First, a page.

@Paramount Pictures Studios
February 15 – 17, 2019

FRIEZE LA, a bubble in Los Angeles

What to say what to think about FRIEZE penetrating the Art Community of Los Angeles? certainly many pros and many cons depending on which side of the market you are.

Do Ho Suh at LehmannMaupin

Remember the beginning of FRIEZE

Let’s first remember the very beginning of FRIEZE art Fair in London in 2003. They arrived in a context where the art market in Europe was quite conventional and where the only art fair on the rise was Art Basel in Basel Switzerland. The first years of FRIEZE in London meant a whole new world: “unexpected, young, new, subversive, emerging galleries, performance” were the words with which anyone would defined that new kind of art fair… It was a whole new breeze of fresh air…

What a switch with FRIEZE LA 2019!

Since FRIEZE Masters and FRIEZE NY (2012) Amanda Sharp and Matthew Slotover, have clearly settled an expansion strategy in order to reach 1st the global market and 2nd the richest people in the global market. FRIEZE New York -2012-  was logically the first penetration of the fair in the US in order to reach the 575 billionaires* the USA count (on 2,208 in the World with123 in Germany, 54 in UK, 43 in Italy, 40 in France, 29 in Spain, 2 in Belgium, 374 in China, 7 in the Emirates).

As 144 of these US Billionaires live in California, FRIEZE naturally expands in California. (Florida hosts only 54 billionaires…) they chose LA. Is that a crime to make money off the richest people in the World? Certainly not. If galleries and collectors are ready to overpay everything, this is their problem. Good for FRIEZE…

*source: Forbes, 2018

A bubble custom made for the “LA Bubblers”

The art shown in LA was more international-like-you-see-at-all-the-art-fair-in-the world than provocative or subversive. International Art Fairs must balance their art proposals: they need to have a little bit of new galleries to create a fresh brand new buzz around such artist or such gallery and they need to keep reassuring their International Collectors with the same art they already purchased in order to notice the rise of their artist.

This population of international Art Collectors go from the Venice Biennial to Art Basel Miami, Art Basel Switzerland and Art Basel Hong Kong to ARCO or the FIAC and eventually Bogota for the excitement -Los Angeles was the missing place in that worldwide art fair tour.

That small world of rich globe trotters/collectors/jet setters
stay between each other, and know everything about each other, where they go, what they own at what price etc… and each one wants to purchase as big, as expensive as the other one and so on… They make the market and create their own Bubble. Let’s call them “Bubblers”. An Art Fair is the perfect place to expand such social scheme. Indeed good for FRIEZE.

Mark Manders at Tanya Bonakdar gallery

A new business model put at test in LA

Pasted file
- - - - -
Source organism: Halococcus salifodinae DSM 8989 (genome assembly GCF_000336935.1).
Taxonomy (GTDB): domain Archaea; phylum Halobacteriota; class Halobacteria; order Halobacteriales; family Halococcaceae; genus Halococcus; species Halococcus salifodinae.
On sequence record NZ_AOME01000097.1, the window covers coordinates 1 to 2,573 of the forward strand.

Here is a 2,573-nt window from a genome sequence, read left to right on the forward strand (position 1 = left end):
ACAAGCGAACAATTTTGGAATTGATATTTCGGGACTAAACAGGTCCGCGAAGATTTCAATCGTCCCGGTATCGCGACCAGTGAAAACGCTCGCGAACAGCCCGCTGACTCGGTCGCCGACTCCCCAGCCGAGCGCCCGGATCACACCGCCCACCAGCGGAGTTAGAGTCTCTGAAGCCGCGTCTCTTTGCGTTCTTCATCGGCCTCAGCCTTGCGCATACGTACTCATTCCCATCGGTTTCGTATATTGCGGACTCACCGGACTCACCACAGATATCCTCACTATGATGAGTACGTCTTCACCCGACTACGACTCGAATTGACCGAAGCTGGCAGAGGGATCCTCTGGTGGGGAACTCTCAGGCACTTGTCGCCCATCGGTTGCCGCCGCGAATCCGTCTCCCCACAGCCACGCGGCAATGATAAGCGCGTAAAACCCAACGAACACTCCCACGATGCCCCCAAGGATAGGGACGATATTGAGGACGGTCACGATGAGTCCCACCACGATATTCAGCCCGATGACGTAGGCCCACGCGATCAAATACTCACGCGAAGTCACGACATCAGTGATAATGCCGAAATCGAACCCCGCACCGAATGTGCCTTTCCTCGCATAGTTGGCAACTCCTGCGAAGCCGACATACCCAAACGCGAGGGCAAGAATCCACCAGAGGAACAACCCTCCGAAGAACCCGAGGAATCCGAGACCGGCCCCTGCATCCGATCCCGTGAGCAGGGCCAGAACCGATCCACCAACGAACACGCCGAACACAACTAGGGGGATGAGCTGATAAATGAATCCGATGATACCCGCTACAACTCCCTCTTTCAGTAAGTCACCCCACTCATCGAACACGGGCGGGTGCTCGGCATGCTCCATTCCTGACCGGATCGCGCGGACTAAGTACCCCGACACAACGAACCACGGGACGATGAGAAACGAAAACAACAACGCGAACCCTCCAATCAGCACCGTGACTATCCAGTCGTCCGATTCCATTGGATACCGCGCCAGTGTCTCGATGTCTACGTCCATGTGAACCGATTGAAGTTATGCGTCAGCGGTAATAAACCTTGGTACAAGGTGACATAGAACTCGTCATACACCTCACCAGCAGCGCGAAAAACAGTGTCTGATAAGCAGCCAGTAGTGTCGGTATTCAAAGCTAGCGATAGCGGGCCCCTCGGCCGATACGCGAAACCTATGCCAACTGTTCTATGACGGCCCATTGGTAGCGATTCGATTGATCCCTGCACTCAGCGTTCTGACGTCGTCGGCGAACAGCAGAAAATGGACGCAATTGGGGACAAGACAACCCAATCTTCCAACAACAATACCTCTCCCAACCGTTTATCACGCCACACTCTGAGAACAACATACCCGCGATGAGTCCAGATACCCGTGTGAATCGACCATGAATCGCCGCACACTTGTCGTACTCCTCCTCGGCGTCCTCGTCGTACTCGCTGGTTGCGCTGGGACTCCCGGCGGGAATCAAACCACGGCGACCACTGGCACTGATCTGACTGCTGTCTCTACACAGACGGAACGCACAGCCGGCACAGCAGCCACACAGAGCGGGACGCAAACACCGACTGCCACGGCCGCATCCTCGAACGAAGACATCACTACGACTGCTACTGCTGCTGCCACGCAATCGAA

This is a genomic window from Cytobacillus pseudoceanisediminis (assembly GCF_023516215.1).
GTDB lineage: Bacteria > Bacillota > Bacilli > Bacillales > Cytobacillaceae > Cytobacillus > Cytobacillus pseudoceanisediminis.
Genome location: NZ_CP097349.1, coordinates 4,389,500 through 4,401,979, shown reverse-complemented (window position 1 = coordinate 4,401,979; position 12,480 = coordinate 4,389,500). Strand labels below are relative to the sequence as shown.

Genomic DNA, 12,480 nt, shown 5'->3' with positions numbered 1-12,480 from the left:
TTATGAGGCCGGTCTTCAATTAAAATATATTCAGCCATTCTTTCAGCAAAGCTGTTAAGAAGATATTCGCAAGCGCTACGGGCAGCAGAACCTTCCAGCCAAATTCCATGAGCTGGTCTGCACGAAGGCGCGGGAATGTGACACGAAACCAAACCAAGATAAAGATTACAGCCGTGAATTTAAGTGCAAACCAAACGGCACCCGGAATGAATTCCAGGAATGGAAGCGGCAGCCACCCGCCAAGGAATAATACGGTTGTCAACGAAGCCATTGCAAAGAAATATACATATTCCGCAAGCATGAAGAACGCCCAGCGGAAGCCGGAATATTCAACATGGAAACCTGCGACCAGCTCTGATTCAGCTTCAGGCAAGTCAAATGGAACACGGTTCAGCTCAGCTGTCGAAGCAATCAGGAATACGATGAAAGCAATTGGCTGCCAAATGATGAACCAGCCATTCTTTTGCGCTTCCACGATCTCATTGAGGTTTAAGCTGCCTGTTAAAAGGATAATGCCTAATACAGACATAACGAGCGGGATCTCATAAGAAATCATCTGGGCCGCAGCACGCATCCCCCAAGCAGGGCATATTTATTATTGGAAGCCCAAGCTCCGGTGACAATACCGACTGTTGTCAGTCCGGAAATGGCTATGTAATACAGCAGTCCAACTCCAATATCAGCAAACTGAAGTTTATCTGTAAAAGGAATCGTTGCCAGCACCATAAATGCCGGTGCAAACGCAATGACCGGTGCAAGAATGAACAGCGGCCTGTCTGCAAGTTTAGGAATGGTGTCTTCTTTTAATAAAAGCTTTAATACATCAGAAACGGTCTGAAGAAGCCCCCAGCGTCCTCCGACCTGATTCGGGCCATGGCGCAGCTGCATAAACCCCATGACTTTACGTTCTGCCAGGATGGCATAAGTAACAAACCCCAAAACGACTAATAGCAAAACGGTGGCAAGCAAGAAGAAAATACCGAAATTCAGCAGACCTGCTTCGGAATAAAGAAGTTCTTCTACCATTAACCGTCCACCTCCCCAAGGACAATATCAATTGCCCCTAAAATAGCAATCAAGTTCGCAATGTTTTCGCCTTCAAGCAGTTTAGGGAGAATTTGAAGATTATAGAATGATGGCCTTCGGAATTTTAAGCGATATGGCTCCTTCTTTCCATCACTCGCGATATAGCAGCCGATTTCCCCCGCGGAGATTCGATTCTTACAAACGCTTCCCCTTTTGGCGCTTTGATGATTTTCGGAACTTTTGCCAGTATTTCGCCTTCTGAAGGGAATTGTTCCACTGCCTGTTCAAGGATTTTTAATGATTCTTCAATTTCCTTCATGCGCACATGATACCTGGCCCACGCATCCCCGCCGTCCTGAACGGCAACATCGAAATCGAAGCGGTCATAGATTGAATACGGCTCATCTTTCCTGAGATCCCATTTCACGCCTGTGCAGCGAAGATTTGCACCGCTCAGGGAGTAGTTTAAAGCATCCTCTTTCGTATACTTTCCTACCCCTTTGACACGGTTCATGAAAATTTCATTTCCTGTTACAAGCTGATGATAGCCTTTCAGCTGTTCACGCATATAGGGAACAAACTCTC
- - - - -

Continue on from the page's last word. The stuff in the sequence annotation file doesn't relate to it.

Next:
FRIEZE took the opportunity of their new LA location to try a new business model. According to Janelle Zara in ARTNET, « For the first time, Frieze is implementing a four-tiered pricing structure across the fair. The price per square foot increases with booth size: a square foot of the smallest booth goes for less than 50 percent of that in the largest. An 859-square-foot booth, like Hauser & Wirth’s, for example, is priced at close to $80,000, while 10 smaller booths in the $10,000 range have been reserved for emerging to mid-sized LA galleries, including Commonwealth & Council, Hannah Hoffman, The Pit, and Anat Ebgi. Unlike in New York and London, where emerging galleries appear at Frieze under the “Frame” and “Focus” banners, respectively, the LA edition will not have sections.”

The galleries were no longer selected according to their curating proposal but co-opted by a jury from FRIEZE.

The public had to book and pay at least two months in advance to visit either the outside or the inside for a two-hour visit on a given day and time… such a constraint apparently for safety reason. Anyone who wanted to come last minute couldn’t

El Anatsui at Jack Shainman gallery

Gigantic art, gigantic prices

The common denominator of the art shown at FRIEZE LA this season was “GIGANTIC” with paintings 6 feet high and more because billionaires own palazzi with high ceilings and museum like to buy large. Buying huge paintings flatters the ego of those who do it, those who sell it, those who buy it and those who organize the event. Everybody is happy … unless the collector makes a confusion between large/pricy and good work.

Claire Tabouret at Night Gallery
Gillian Wearing at Regen Projects

SUCCESSFUL OF COURSE! Despite the rain the global art collectors came. FRIEZE sold out and the galleries sold quite well. Good for them all. It was a delight to see the Fair but it left behind a bitter after taste that would translate like that: FRIEZE arrived as a tsunami with an extremely well-oiled international organization that came to take money from “our” Californian collectors and went back to do it elsewhere. Well done and pretty nice bubble indeed…

Beatrice Chassepot

Tony Cragg
Secundino Hernandez at Victoria Miro